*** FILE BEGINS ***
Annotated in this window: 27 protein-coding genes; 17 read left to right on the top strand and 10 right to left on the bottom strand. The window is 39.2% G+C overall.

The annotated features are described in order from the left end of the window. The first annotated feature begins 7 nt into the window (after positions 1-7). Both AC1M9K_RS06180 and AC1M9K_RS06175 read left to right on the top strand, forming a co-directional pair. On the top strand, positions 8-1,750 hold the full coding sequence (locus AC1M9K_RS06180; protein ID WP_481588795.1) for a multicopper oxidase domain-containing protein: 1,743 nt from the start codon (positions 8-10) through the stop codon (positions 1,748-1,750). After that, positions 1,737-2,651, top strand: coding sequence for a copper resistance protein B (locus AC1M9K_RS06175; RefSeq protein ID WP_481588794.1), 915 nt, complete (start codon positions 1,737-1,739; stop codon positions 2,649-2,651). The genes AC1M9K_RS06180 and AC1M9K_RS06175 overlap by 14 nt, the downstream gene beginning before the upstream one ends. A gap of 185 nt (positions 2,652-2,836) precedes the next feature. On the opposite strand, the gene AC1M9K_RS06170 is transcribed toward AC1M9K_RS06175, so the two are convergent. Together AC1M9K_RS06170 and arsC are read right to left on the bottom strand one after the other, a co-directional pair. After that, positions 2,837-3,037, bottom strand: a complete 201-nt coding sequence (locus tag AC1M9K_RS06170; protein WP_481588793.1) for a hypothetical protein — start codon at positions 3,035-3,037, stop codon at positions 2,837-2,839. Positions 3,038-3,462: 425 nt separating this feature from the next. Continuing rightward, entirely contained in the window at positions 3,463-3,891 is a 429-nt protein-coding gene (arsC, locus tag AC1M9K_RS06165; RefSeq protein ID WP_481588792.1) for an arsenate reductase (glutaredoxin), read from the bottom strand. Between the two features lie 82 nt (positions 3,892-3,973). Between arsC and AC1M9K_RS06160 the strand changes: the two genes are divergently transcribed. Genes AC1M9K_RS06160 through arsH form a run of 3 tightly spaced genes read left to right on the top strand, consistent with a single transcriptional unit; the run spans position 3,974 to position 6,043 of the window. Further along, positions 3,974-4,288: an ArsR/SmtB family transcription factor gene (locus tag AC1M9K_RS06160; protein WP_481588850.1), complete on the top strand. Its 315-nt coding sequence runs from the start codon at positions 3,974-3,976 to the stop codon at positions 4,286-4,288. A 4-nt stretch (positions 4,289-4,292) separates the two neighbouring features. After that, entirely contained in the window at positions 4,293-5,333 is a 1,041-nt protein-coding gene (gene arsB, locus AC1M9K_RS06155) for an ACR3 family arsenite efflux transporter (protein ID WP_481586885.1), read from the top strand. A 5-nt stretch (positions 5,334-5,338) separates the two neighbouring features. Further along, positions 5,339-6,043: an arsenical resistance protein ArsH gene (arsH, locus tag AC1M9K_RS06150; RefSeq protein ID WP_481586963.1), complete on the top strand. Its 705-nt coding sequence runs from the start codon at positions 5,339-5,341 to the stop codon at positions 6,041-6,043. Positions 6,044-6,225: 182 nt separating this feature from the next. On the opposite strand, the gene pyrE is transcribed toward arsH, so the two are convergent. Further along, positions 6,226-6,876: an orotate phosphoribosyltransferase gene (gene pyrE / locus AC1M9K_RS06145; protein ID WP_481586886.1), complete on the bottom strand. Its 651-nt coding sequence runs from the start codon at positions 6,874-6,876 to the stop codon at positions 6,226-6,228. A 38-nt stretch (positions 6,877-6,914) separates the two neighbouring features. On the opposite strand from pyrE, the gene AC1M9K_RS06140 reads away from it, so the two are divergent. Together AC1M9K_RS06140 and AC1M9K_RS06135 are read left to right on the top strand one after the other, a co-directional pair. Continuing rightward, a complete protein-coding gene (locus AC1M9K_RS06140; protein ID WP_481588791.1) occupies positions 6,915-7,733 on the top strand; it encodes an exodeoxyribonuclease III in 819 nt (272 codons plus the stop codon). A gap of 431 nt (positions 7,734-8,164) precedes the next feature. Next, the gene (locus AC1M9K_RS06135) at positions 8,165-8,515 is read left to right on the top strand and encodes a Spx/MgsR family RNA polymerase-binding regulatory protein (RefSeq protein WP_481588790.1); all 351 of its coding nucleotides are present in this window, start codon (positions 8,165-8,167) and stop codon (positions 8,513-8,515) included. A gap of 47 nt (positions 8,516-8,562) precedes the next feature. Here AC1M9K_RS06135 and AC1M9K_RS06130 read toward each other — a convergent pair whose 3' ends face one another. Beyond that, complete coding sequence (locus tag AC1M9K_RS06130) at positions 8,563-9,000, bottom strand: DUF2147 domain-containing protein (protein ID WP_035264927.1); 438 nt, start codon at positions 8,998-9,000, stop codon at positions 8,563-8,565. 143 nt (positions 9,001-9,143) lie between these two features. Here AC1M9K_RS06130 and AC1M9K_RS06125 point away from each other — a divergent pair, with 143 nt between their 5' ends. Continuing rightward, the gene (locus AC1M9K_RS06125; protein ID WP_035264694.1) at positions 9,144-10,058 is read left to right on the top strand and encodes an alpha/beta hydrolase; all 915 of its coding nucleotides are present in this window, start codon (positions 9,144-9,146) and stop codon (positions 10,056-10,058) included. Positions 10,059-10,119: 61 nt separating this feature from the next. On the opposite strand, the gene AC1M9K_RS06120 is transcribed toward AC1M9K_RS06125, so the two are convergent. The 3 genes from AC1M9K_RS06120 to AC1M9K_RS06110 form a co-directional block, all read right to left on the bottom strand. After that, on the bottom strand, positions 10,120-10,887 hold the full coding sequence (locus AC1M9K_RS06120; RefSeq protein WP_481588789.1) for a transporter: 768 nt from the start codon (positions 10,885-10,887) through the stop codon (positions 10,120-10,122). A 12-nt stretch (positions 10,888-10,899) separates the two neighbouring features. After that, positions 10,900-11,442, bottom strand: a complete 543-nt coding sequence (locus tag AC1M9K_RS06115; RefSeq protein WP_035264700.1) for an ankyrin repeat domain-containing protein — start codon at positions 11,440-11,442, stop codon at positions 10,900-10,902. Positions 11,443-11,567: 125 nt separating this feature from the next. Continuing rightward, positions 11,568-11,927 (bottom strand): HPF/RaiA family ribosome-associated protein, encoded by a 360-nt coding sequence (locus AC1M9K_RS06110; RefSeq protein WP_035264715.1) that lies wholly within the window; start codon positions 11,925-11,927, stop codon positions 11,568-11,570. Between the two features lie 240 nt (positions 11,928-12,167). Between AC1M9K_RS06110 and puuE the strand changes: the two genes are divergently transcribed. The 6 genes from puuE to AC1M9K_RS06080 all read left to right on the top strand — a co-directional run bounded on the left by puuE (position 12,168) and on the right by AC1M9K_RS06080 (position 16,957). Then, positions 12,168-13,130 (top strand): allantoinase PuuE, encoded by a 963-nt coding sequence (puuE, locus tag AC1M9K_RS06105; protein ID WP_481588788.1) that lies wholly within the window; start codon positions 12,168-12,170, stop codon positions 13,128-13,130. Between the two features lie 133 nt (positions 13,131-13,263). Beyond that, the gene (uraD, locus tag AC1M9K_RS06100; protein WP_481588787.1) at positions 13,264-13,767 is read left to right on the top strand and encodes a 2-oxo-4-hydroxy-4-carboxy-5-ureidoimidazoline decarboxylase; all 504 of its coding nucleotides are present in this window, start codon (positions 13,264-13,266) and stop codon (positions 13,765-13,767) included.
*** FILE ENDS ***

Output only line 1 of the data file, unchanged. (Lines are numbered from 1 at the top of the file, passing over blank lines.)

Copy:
Annotated in this window: 27 protein-coding genes; 17 read left to right on the top strand and 10 right to left on the bottom strand. The window is 39.2% G+C overall.